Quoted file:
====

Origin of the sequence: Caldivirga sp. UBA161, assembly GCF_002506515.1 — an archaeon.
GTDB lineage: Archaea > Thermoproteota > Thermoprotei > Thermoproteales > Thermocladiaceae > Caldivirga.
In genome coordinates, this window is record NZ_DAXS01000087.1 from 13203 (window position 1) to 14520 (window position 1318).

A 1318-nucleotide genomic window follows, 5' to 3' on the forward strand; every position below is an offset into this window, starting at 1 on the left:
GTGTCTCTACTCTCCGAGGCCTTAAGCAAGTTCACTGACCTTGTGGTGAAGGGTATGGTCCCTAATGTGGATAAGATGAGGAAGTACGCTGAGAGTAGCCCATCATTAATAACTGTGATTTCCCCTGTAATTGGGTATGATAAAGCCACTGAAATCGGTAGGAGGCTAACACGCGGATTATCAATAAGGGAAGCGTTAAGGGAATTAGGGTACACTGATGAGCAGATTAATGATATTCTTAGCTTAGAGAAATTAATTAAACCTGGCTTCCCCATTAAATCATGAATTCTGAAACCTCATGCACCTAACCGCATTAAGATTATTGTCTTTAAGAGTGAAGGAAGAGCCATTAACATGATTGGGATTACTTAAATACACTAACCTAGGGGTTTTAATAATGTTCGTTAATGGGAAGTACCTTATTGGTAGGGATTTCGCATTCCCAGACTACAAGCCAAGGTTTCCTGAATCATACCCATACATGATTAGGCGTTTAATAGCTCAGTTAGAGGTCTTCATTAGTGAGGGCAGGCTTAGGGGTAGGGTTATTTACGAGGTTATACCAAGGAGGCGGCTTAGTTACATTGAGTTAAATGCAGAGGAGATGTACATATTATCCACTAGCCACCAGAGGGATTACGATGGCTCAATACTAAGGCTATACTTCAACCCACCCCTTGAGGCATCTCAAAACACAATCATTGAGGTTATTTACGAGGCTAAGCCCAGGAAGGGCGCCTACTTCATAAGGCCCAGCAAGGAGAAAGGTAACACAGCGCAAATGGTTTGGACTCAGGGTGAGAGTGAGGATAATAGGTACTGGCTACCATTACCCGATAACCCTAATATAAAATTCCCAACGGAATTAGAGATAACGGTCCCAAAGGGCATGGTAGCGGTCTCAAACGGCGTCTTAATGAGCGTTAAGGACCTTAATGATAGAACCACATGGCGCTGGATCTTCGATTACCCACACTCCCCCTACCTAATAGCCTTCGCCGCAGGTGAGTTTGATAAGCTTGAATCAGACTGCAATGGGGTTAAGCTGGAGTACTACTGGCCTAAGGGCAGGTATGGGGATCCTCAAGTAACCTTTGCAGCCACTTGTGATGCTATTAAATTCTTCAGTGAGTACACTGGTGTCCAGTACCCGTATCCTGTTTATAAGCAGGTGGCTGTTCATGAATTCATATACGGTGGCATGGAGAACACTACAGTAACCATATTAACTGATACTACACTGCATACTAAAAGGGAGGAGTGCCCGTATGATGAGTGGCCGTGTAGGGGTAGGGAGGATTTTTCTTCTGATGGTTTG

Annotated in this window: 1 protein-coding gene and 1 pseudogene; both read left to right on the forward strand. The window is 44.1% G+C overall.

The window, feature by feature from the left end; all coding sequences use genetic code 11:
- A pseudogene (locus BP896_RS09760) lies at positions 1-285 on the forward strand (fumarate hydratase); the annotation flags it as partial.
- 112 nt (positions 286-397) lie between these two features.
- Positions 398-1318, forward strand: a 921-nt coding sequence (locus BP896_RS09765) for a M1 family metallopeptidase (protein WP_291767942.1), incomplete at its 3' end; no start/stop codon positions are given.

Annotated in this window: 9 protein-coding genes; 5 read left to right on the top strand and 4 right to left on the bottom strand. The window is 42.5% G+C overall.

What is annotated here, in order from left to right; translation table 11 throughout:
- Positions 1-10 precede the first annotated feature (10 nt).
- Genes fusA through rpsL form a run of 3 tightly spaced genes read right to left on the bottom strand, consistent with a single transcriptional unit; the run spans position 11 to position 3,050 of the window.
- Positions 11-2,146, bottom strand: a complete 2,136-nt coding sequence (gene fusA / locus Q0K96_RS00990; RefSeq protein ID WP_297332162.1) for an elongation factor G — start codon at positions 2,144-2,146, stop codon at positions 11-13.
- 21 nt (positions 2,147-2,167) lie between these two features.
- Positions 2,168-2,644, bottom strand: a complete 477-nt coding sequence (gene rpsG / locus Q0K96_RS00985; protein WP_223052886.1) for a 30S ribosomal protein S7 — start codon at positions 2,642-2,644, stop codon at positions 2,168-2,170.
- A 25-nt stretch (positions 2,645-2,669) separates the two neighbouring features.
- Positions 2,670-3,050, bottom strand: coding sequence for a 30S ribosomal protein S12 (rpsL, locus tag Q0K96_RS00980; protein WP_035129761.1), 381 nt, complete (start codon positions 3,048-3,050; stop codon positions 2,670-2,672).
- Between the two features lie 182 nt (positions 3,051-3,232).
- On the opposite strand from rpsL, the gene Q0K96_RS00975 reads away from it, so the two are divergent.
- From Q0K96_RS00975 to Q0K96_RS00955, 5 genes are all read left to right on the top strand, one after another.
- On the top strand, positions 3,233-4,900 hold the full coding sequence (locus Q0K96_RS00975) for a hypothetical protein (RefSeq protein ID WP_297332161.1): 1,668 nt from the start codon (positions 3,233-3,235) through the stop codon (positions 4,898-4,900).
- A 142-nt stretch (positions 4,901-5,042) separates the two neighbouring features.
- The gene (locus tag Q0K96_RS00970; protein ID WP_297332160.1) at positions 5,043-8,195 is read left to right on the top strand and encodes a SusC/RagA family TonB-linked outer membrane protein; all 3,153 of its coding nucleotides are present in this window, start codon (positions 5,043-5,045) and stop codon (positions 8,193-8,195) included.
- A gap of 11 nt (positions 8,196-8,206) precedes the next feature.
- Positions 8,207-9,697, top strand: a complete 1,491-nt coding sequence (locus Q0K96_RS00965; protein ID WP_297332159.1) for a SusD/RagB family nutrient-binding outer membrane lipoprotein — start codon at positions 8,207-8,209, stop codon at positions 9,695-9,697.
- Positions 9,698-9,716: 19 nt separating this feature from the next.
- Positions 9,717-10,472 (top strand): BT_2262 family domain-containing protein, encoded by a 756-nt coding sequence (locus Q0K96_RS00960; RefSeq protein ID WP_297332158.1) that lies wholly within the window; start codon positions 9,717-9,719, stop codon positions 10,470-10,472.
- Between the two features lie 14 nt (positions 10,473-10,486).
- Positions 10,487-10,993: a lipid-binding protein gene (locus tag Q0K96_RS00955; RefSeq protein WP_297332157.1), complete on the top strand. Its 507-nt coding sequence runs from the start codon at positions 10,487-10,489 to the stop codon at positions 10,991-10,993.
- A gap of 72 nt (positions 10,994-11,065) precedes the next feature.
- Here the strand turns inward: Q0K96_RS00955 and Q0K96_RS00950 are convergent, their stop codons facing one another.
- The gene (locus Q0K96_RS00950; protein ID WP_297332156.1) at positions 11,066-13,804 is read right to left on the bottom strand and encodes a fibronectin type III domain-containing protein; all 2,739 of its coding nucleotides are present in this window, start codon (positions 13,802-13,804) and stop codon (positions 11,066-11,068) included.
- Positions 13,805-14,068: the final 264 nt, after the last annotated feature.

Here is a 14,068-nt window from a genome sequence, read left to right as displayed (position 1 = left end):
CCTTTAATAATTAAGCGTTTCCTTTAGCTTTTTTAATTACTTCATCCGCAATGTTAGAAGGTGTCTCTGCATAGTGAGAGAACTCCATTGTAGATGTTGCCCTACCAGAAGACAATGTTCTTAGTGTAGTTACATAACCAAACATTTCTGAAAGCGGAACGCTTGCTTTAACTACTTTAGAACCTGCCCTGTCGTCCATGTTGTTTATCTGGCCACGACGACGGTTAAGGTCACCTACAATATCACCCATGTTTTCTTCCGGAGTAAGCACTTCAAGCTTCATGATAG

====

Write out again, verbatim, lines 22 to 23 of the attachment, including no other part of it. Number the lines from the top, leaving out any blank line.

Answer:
- From Q0K96_RS00975 to Q0K96_RS00955, 5 genes are all read left to right on the top strand, one after another.
- On the top strand, positions 3,233-4,900 hold the full coding sequence (locus Q0K96_RS00975) for a hypothetical protein (RefSeq protein ID WP_297332161.1): 1,668 nt from the start codon (positions 3,233-3,235) through the stop codon (positions 4,898-4,900).